Review: Les Trois Garcons, E1
Decadence, diamonds and taxidermy in this French east-end eatery
Two nights ago I walked into a restaurant and I was greeted by a pit-bull wearing a studded collar, a tiara and fairy wings.
He frowned at me from the bar.
Handbags dangled from the ceiling and there was more sparkle than the inside of a Sierra Leonean diamond mine.
No, I hadn’t wandered into the realms of psychosis, or gotten lost in a psychedelic dream world brought on by grade A hallucinogenics, I had wandered into Les Trois Garçons.
I’ve come to expect this kind of exaggerated, eccentric decor from Shoreditch hipsterite venues of late but this sparkling gem has been here for twelve years. It has more of a sense of permanence.
There’s an impressive array of taxidermy including a giraffe, a tiger, a monkey, a crocodile and of course my mate on the bar (apparently he was a Victorian fighting dog – bet he’s delighted about the tiara).
It looks like an Edwardian museum of curios has vomited all over the Queen Vic. I love it. So very British, and yet it’s French.
Dr Spencer, on old travelling buddy, and I are greeted immediately by the jolly Gallic manager Fabien with a French accent so thick you could spread it on a baguette, who instantly jokes about being Scottish, before seating us at our table for two. “Two glasses of the Les Trois Garçons Brut?” He read our minds.
The menu is classically French but we are assured the chef is of Chinese/Australian background and likes to make exotic flourishes to the traditional plates. Escargots – check. Foie gras – check. Sweetbread wontons? Brilliant.
Having ordered we receive a basket of warm, crusty bread (thank God, I hate it when restaurants don’t serve decent bread – if you can’t get that right…) and an amuse bouche of horseradish mousse on brown crisp-bread with crackling perched on top. The dainty, soft tower was scrummy, just the right amount of horseradish and a pleasing fluffy texture.
Next up I had the glazed breast of quail and leg “lollipops” served on Puy lentils, chorizo and apple with parsnip puree. The result was extremely rich (a theme for the evening) but an encouraging start. The meat fell off the bones, juicy and gamey and went well with the sweet and saltiness of apple and chorizo.
I washed this down with a glass of Albarinio San Campio, a white wine with body that stood up to the battle of rich flavours on my plate.
Dr Spencer went for roasted peppers with goat’s cheese and white anchovies. We were both disappointed by the anchovies, their delicate flesh lost in a breadcrumb chamber which sucked out their flavour. This was accompanied by a glass of Rully 1 Cru “Rabource”, a charming chardonnay thankfully light on the oak.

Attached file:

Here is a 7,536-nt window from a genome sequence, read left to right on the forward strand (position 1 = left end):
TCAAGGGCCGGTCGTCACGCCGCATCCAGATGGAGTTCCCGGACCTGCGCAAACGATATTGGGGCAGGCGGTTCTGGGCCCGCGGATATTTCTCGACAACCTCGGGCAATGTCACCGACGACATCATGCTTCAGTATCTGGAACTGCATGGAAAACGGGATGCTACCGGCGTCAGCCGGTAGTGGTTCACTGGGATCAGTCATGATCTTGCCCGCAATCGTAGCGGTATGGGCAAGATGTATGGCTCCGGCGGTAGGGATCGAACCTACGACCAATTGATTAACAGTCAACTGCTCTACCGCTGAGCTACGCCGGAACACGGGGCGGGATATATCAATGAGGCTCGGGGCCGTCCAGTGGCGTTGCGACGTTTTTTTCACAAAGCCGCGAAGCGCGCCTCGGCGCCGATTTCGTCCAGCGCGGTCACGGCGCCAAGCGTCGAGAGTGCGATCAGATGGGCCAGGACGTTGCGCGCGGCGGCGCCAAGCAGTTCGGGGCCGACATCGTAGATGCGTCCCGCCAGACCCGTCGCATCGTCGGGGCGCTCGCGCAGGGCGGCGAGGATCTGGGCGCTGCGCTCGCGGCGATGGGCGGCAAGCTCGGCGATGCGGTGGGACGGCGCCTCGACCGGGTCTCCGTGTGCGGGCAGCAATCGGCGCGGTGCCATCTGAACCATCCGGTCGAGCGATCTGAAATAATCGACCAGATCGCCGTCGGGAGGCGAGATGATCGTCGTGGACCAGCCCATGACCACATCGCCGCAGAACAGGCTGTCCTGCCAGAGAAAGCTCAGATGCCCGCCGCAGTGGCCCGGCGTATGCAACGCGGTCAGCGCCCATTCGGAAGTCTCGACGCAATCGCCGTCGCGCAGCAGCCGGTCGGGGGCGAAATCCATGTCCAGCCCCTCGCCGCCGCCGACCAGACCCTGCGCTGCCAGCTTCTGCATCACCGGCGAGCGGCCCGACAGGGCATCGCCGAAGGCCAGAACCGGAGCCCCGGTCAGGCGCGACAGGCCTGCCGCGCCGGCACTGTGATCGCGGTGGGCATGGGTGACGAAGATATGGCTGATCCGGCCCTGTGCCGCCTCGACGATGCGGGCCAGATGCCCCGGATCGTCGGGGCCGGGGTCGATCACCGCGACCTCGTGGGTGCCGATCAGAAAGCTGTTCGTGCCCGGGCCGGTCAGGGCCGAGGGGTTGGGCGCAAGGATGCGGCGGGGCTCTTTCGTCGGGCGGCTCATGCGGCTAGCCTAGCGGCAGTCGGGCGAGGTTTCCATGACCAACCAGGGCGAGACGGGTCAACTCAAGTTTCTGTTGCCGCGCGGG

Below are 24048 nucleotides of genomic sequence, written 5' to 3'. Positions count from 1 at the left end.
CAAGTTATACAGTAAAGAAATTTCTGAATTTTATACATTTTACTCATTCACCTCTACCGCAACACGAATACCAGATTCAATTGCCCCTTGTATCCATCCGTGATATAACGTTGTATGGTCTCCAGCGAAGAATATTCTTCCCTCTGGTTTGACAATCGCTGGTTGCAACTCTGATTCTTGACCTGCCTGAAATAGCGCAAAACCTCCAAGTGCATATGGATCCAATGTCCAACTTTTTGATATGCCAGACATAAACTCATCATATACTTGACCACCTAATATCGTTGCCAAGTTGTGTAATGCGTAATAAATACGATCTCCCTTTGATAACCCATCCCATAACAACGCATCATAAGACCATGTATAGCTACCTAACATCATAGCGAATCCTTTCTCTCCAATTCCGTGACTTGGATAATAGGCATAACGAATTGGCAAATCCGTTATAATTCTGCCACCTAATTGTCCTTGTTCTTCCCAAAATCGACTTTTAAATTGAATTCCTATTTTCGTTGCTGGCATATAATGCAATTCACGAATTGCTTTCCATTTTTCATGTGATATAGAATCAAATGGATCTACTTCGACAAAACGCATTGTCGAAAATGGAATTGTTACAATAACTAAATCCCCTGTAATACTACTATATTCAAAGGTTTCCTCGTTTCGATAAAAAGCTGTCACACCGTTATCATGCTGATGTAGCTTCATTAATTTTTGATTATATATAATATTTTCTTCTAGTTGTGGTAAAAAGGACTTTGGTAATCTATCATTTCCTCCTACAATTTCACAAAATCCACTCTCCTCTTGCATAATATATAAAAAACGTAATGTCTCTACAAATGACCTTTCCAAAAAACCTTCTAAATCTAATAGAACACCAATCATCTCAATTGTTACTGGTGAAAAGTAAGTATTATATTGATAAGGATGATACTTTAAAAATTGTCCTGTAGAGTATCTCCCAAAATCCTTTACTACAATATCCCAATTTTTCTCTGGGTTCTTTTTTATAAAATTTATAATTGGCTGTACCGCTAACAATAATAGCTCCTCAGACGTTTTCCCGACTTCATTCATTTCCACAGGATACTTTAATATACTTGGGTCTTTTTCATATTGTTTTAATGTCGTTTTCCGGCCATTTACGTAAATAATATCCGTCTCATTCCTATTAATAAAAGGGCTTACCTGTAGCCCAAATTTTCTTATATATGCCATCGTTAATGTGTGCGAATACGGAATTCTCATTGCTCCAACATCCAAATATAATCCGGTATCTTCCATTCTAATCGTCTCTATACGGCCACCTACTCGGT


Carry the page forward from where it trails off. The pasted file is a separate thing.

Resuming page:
Our “Scottish” maître de was disappointed by our disregard for the foie gras. No doubt one of the stars of French cuisine. We were promptly furnished with a plate containing not one but two kinds of the controversial duck liver. One cured in Sauternes and cooked “au torchon” and one seared. I’m not a massive fan, I’ll happily pick away but I don’t consider myself an expert – Dr Spencer however would eat the stuff until the flock of geese come home, her smile was brighter than the diamond headdress on the tiger’s head. She wasn’t disappointed.
We washed this down with a couple of glasses of Sauternes, it was the kind of decadence befitting of the room we were sat in.
Next up were the mains. Pork belly, honey cured and ginger braised shoulder, smoked ham hock and celeriac croquettes with Swiss chard braised parsnip and ginger broth in front of me. Veal T-bone with sweetbread wontons, sugar snaps, cherry tomatoes and red wine jus in front of the Dr.
The pork was delicious and the addition of braised shoulder with the belly was a pleasing mash-up. The sauce was a little thick for a broth and was too rich in large doses but it tasted great with zippy zingy ginger. I had a glass of Haut Medoc to swill it all down with - a meaty red for a meaty meal.
The veal was nicely cooked and thickly cut. The sweetbread wontons could have been a bit crisper but fab, all silky, salty and bacony inside. The veal was accompanied by a glass of vacqueyras, dry and medium bodied it was a nicely intense bed-friend for the veal.
At this point we recognised the cacophony of French accents in the restaurant, that’s got to be a good sign – everyone seemed to be enjoying the eatery as much as we were.
As stuffed as the animals eyeing us up from the walls, we starred at the desert menu with trepidation. “How can we possibly fit anything in?” “Oh well…creme brulee is a must though right?”
There’s a line in Amelie that describes cracking the crust of a crème brulee with a teaspoon as one of life’s simple pleasures. Dr Spencer and I took a side each and tapped the dessert, getting the crisp puncture before delving into the creamy interior.
It truly was a simple pleasure, following a night of rich, decadence.
Les Trois Garçons is quite the experience. The food is so rich and the decor so opulent, you’ll either be dazzled into a delightful stupor (as we were) or leave feeling very queasy. Having completely exhausted ourselves we crawled to wards the heavy Victorian door, tipping our hats to the grumpy pit-bull on our way out.